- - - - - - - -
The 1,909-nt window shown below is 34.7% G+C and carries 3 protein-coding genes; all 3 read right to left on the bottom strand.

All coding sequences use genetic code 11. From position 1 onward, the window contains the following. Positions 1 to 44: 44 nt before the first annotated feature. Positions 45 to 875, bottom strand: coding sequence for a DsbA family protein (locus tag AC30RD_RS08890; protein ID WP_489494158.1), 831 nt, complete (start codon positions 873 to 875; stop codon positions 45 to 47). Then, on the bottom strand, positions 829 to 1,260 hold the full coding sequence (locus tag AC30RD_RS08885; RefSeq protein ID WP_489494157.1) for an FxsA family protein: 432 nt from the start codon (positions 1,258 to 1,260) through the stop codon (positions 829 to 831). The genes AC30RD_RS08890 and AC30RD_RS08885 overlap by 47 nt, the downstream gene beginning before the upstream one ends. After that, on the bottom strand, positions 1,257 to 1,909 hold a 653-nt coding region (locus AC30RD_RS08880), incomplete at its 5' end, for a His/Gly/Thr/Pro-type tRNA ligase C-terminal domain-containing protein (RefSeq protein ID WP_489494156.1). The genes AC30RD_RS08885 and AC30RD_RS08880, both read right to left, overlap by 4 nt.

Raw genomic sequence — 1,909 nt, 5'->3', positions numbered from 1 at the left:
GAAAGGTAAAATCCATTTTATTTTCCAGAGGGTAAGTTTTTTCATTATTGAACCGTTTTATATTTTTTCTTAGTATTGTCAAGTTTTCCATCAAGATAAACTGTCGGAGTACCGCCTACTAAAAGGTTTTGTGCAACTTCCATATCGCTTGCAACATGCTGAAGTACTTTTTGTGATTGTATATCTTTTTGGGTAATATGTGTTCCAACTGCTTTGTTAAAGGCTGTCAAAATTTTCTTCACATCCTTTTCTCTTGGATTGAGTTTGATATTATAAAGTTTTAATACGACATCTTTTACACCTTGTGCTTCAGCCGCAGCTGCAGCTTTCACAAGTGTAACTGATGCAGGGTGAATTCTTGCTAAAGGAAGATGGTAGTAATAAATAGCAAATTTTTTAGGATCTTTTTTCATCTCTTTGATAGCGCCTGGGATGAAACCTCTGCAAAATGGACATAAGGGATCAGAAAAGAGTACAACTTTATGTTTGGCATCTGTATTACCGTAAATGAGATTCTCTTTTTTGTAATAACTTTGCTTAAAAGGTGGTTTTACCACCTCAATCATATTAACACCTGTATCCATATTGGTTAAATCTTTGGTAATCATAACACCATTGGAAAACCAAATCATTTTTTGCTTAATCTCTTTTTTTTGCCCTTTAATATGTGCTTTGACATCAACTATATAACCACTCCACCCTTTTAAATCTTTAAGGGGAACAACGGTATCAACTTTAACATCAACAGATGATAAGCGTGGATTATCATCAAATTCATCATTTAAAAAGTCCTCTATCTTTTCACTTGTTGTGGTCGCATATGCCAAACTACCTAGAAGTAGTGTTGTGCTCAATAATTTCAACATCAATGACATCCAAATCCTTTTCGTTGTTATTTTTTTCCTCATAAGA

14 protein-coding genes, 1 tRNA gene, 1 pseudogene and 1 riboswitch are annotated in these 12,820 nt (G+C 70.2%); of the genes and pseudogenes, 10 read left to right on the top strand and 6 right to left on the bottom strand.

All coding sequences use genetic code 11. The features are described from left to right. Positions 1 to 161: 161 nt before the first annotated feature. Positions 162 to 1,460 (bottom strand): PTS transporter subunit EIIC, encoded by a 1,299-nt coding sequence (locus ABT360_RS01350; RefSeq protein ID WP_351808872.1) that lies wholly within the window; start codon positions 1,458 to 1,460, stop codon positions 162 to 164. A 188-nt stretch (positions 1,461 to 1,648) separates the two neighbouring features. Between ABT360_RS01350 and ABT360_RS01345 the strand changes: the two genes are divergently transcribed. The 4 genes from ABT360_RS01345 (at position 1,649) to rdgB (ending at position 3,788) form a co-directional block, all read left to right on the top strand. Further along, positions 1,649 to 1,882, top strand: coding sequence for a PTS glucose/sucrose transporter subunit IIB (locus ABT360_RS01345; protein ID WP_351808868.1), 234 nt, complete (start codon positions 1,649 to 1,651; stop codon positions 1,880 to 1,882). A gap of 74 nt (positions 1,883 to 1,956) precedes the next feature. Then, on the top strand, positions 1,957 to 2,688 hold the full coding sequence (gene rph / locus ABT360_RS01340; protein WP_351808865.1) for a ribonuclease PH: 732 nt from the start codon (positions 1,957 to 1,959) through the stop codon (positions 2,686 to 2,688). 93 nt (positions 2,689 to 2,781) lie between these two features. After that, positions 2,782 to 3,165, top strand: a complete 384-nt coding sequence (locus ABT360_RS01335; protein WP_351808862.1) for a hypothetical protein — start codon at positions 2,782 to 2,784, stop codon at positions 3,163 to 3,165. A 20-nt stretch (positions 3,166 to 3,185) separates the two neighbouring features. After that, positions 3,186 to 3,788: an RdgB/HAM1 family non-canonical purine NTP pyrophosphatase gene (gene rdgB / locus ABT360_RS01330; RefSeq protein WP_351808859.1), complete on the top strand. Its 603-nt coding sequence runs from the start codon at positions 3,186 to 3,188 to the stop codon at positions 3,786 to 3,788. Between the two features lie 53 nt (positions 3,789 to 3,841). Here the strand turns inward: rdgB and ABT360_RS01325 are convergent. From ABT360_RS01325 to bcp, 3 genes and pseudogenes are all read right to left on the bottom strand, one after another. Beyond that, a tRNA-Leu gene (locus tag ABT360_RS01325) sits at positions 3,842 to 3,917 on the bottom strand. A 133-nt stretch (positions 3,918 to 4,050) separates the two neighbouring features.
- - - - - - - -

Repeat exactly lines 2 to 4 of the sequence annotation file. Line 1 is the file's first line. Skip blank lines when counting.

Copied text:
All coding sequences use genetic code 11. From position 1 onward, the window contains the following. Positions 1 to 44: 44 nt before the first annotated feature. Positions 45 to 875, bottom strand: coding sequence for a DsbA family protein (locus tag AC30RD_RS08890; protein ID WP_489494158.1), 831 nt, complete (start codon positions 873 to 875; stop codon positions 45 to 47). Then, on the bottom strand, positions 829 to 1,260 hold the full coding sequence (locus tag AC30RD_RS08885; RefSeq protein ID WP_489494157.1) for an FxsA family protein: 432 nt from the start codon (positions 1,258 to 1,260) through the stop codon (positions 829 to 831). The genes AC30RD_RS08890 and AC30RD_RS08885 overlap by 47 nt, the downstream gene beginning before the upstream one ends. After that, on the bottom strand, positions 1,257 to 1,909 hold a 653-nt coding region (locus AC30RD_RS08880), incomplete at its 5' end, for a His/Gly/Thr/Pro-type tRNA ligase C-terminal domain-containing protein (RefSeq protein ID WP_489494156.1). The genes AC30RD_RS08885 and AC30RD_RS08880, both read right to left, overlap by 4 nt.

Raw genomic sequence — 1,909 nt, 5'->3', positions numbered from 1 at the left:
GAAAGGTAAAATCCATTTTATTTTCCAGAGGGTAAGTTTTTTCATTATTGAACCGTTTTATATTTTTTCTTAGTATTGTCAAGTTTTCCATCAAGATAAACTGTCGGAGTACCGCCTACTAAAAGGTTTTGTGCAACTTCCATATCGCTTGCAACATGCTGAAGTACTTTTTGTGATTGTATATCTTTTTGGGTAATATGTGTTCCAACTGCTTTGTTAAAGGCTGTCAAAATTTTCTTCACATCCTTTTCTCTTGGATTGAGTTTGATATTATAAAGTTTTAATACGACATCTTTTACACCTTGTGCTTCAGCCGCAGCTGCAGCTTTCACAAGTGTAACTGATGCAGGGTGAATTCTTGCTAAAGGAAGATGGTAGTAATAAATAGCAAATTTTTTAGGATCTTTTTTCATCTCTTTGATAGCGCCTGGGATGAAACCTCTGCAAAATGGACATAAGGGATCAGAAAAGAGTACAACTTTATGTTTGGCATCTGTATTACCGTAAATGAGATTCTCTTTTTTGTAATAACTTTGCTTAAAAGGTGGTTTTACCACCTCAATCATATTAACACCTGTATCCATATTGGTTAAATCTTTGGTAATCATAACACCATTGGAAAACCAAATCATTTTTTGCTTAATCTCTTTTTTTTGCCCTTTAATATGTGCTTTGACATCAACTATATAACCACTCCACCCTTTTAAATCTTTAAGGGGAACAACGGTATCAACTTTAACATCAACAGATGATAAGCGTGGATTATCATCAAATTCATCATTTAAAAAGTCCTCTATCTTTTCACTTGTTGTGGTCGCATATGCCAAACTACCTAGAAGTAGTGTTGTGCTCAATAATTTCAACATCAATGACATCCAAATCCTTTTCGTTGTTATTTTTTTCCTCATAAGA